Chicago's Professor Black and Finnish musician Jussi Lehtisalo are two of the most underappreciated — and versatile — musicians in rock music. The former has capably juggled melodic thrash with DAWNBRINGER, catchy rock anthems with HIGH SPIRITS, and tributes to the sounds of MOTÖRHEAD and early BATHORY under his own name. Lehtisalo has spent nearly three decades as the mastermind of psychedelic kraut-rock wizards CIRCLE and stoner-prog greats PHARAOH OVERLORD while indulging in death metal, punk rock, electronica, and more with dozens of side projects. Comparatively, AKTOR — a collaboration where the duo are joined by Lehtisalo's fellow CIRCLE bandmate Tomi Leppänen on drums — is a more straightforward rock project.
AKTOR's first proper full-length, 2015's "Paranoia", was a fun blast of sci-fi-influenced throwback rock that was full of catchy anthems for fans of '70s rock acts such as BLUE ÖYSTER CULT and CHEAP TRICK. "Placebo" sees the trio's obsessions with outer space and a good hook form a winning combination once again. While not explicitly marketed as a concept record, the album's lyrical themes and musical progression ebbs and flows like a good sci-fi story. AKTOR keeps the musical proceedings accessible throughout, with the feeling at the end of the record resembling the experience of having watched a breezy episode of the "Buck Rogers in the 25th Century" television series from the early 1980s.
That's not to say that there are not moodier moments to be found on "Placebo". Those moments though are brief, as Black and Lehtisalo steer their musical spaceship through the rocky asteroid belts back towards a lighter feel, with catchy choruses, infectious handclaps, and cowbell that would cure famed BLUE ÖYSTER CULT producer "Bruce Dickinson"'s fever. In 2020 there are dozens of bands that tap the well of melodic rock music from the 1977-1983 time period for their musical inspirations. AKTOR is one of the few that replicate the truly warm feel of those vintage records and avoid the pitfalls of being a mere mechanical reproduction.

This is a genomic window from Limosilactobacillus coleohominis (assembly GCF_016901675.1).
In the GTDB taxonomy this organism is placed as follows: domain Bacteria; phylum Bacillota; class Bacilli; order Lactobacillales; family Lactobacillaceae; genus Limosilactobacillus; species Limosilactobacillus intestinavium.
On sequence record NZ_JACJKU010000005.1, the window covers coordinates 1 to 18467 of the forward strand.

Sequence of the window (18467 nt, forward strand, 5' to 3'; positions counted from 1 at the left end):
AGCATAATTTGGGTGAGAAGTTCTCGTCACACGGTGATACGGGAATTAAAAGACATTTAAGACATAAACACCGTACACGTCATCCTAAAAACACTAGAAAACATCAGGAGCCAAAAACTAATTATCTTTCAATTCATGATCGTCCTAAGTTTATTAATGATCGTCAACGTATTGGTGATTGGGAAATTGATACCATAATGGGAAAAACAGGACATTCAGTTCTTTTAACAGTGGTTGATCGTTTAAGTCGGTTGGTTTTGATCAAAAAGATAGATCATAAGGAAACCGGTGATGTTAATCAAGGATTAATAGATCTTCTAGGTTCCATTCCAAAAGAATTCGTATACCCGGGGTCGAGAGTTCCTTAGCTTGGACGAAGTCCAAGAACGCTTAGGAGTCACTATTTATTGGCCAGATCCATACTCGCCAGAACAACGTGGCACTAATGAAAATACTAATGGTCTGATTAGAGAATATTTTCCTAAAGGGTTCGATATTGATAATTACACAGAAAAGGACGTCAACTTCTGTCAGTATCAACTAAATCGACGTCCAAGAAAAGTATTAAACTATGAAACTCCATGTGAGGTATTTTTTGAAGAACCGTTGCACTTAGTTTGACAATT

The group's delightful earworm producing secret weapon is their prolific use of keyboards in a similar manner to yesteryear's great sci-fi soundtracks. Whether it's the hard-driving riffs that open the album on "Bad Mirror", the catchy choruses of "Washed Away" and "Save You From Me", or the moody slow burn of "Seeing Rocks in the Sky", Lehtisalo's and Leppänen use synths to create a haunting aura of ominous doom during the slower moments of the record, and a sense of triumphant victory on more upbeat tracks, enhances the galactic feel of the group's lyrical ambitions. Lehtisalo and Black are adventurous with their guitar arrangements as well, favoring warm kraut-rock over ear-searing shred, all while Black's fevered shouts drive the vocal side of the record.
The only real complaint one can make about "Placebo" is that it ends a bit abruptly with its short running time. But much like an episode of your favorite science-fiction television series, AKTOR leaves the listener wanting to tune in again to see what happens next week.